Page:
In this study, serum samples collected as part of the Third National Health and Nutrition Examination Survey (NHANES III) were tested for Toxocara antibodies to estimate the seroprevalence of Toxocara infection in the United States and to identify characteristics associated with human infection. Examining seroprevalence differences will aid in identifying groups to target for health education messages.

METHODS

The NHANES III was a nationally representative, cross-sectional survey conducted by the National Center for Health Statistics (NCHS) of the Centers for Disease Control and Prevention (CDC) between 1988 and 1994. It was designed to obtain health statistics of the United States population through household interviews, standardized physical exams, and collection of blood samples in mobile examination centers. The NHANES III consisted of a stratified, multistage, probability cluster sample of 33,994 people older than two months of age, representative of the civilian, non-institutionalized general U.S. population. People between two months and five years of age, those older than 60 years of age, Mexican Americans, and non-Hispanic blacks were over-sampled to assure adequate sample size for these groups. A more detailed description of the survey design, informed consent procedure and the sample has been published elsewhere.13 For our study, only surplus sera were examined, and there was no link between existing study data, biological specimens, and patient identifiers. Our evaluation was determined to be exempt from human subjects review.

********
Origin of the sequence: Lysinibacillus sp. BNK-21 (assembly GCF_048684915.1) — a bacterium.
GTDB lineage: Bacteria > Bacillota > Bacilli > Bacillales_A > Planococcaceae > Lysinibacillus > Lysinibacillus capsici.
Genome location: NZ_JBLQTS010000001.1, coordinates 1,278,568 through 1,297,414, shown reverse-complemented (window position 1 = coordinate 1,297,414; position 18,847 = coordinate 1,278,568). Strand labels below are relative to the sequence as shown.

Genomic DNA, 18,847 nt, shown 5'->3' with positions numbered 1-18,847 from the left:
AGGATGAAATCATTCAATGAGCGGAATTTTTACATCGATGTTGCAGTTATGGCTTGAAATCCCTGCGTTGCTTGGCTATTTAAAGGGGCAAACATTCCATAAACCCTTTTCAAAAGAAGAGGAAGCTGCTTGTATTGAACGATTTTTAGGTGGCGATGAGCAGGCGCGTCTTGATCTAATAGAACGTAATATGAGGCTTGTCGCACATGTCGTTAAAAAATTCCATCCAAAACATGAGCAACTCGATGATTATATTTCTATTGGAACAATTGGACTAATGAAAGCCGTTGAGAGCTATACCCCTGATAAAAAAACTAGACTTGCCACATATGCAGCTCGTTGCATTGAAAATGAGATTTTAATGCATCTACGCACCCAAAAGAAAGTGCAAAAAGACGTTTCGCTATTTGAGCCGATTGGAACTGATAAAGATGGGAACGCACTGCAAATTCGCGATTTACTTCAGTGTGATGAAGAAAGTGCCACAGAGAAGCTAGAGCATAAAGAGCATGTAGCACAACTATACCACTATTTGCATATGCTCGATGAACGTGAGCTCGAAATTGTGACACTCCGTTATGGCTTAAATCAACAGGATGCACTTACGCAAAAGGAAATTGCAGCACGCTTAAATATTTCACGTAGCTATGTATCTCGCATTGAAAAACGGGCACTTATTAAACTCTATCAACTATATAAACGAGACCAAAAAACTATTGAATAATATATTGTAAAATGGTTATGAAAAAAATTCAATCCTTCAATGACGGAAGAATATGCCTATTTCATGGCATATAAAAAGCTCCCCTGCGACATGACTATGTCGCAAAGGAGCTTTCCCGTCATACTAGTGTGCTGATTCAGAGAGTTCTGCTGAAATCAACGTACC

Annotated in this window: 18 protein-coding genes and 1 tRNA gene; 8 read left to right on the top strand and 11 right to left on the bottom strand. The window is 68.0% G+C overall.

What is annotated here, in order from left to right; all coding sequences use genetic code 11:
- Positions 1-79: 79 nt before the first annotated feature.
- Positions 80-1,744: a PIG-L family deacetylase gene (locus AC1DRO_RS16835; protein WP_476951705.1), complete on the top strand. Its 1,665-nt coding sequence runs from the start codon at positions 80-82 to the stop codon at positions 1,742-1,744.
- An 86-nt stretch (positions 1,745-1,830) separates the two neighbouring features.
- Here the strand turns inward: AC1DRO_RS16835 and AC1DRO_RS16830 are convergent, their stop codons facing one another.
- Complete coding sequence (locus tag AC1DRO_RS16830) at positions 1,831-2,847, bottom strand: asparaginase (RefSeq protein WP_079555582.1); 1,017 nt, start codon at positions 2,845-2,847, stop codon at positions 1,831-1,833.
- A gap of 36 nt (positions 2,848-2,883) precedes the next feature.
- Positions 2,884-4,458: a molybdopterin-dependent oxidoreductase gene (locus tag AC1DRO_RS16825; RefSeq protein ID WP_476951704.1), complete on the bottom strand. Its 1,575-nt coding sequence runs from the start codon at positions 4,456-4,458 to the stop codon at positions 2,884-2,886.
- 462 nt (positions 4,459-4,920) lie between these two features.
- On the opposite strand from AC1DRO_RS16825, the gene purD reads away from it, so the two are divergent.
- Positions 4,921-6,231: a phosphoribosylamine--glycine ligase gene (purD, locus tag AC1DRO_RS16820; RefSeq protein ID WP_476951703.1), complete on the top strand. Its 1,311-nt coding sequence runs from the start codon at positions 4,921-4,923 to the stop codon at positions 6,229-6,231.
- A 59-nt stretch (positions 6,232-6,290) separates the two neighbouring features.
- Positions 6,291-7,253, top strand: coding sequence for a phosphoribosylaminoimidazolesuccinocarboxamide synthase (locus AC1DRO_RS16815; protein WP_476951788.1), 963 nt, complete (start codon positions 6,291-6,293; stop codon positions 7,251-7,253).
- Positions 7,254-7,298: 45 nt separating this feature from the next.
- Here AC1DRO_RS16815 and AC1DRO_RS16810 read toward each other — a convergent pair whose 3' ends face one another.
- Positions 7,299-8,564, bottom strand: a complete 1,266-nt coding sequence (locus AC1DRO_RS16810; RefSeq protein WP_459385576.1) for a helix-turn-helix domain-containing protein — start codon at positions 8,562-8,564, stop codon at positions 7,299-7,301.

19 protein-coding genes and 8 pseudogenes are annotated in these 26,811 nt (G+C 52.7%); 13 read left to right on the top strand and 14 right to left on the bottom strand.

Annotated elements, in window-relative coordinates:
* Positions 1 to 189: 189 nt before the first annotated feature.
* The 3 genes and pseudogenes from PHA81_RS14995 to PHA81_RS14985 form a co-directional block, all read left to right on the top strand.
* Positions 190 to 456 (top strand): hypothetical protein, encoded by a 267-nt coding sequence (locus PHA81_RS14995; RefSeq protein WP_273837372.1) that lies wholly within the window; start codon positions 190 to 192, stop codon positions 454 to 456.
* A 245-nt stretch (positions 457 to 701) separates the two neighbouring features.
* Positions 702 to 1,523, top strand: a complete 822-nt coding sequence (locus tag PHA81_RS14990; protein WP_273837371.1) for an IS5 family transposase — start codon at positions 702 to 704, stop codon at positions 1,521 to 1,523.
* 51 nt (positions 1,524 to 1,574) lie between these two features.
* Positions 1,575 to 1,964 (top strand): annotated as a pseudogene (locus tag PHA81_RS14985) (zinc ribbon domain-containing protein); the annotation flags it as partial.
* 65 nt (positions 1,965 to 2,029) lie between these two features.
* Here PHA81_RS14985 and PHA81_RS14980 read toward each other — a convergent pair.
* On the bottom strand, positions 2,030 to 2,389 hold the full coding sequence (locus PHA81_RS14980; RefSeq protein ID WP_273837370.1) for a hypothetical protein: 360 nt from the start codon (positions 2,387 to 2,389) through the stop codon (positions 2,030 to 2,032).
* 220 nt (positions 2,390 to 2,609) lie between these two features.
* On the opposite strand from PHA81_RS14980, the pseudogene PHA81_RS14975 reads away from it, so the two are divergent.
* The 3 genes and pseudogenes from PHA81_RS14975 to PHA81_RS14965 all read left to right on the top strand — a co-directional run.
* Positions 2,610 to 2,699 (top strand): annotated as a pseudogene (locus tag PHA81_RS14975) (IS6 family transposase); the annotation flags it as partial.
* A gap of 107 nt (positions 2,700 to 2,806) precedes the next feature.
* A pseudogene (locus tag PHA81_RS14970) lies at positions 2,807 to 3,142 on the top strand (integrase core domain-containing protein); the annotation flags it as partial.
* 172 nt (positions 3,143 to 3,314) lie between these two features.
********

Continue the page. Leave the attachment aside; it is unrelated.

Race/ethnicity was based on self-reported information and classified as non-Hispanic white, non-Hispanic black, or Mexican American. Those who were not classified into one of these three categories were placed in the “other” racial/ethnic group and were only analyzed within the total population. Although children as young as two months of age were included in NHANES III, many of the serum samples from young children were not available for testing. For our study, surplus sera from individuals ≥ 6 years of age were tested for antibodies to Toxocara. Multivariate analyses were conducted for persons ≥ 6 years of age with the exception of one predictor variable (occupation) that was only applicable to individuals ≥ 20 years of age. Age was grouped into eight categories (6–11, 12–19, 20–29, 30–39, 40–49, 50–59, 60–69, and 70+ years) and was entered into logistic regression models accordingly. Poverty index was calculated by dividing total family income by the U.S. poverty threshold and adjusted for family size. A crowding index was calculated by dividing the total number of residents in a household by the number of rooms in the household. This index was expressed as number of persons per room and grouped into three categories (< 0.5, 0.5–0.99, and ≥ 1 persons per room). Head of household education was measured as the last year of schooling completed by the head of household and was initially grouped into four categories (no high school, some high school, high school graduate, and some college). In the logistic regression models, education was collapsed into three categories (less than high school, high school graduate, and some college). Blood lead levels were considered above normal at concentrations of 10 μg/dL or higher. Metropolitan residence was defined as living in an area with a population of ≥ 1 million persons. All other areas, including rural areas, were considered to be non-metropolitan. Pet ownership, as well as dog and cat ownership specifically, was defined as ownership of an animal(s) at the time of the survey and did not reflect ownership in the past. Working in a soil-related occupation was according to the longest held job and included farm workers, farm operators, farm managers, and related agricultural occupations. Regions were defined as Northeast (Connecticut [CT], Massachusetts [MA], Maine [ME], New Hampshire [NH], New Jersey [NJ], New York [NY], Pennsylvania [PA], Rhode Island [RI], Vermont [VT]); South (Alabama [AL], Arkansas [AR], Delaware [DE], Washington [DC], Florida [FL], Georgia [GA], Kentucky [KY], Louisiana [LA], Maryland [MD], Mississippi [MS], North Carolina [NC], Oklahoma [OK], South Carolina [SC], Tennessee [TN], Texas [TX], Virginia [VA], West Virginia [WV]); Midwest (Iowa [IA], Illinois [IL], Indiana [IN], Kansas [KS], Michigan [MI], Montana [MN], Missouri [MO], North Dakota [ND], Nebraska [NE], Ohio [OH], South Dakota [SD], Wisconsin [WI]); West (Arkansas [AK], Arizona [AZ], California [CA], Connecticut [CO], Hawaii [HI], Idaho [ID], Montana [MT], New Mexico [NM], Nevada [NV], Oregon [OR], Utah [UT], Washington [WA], Wyoming [WY]).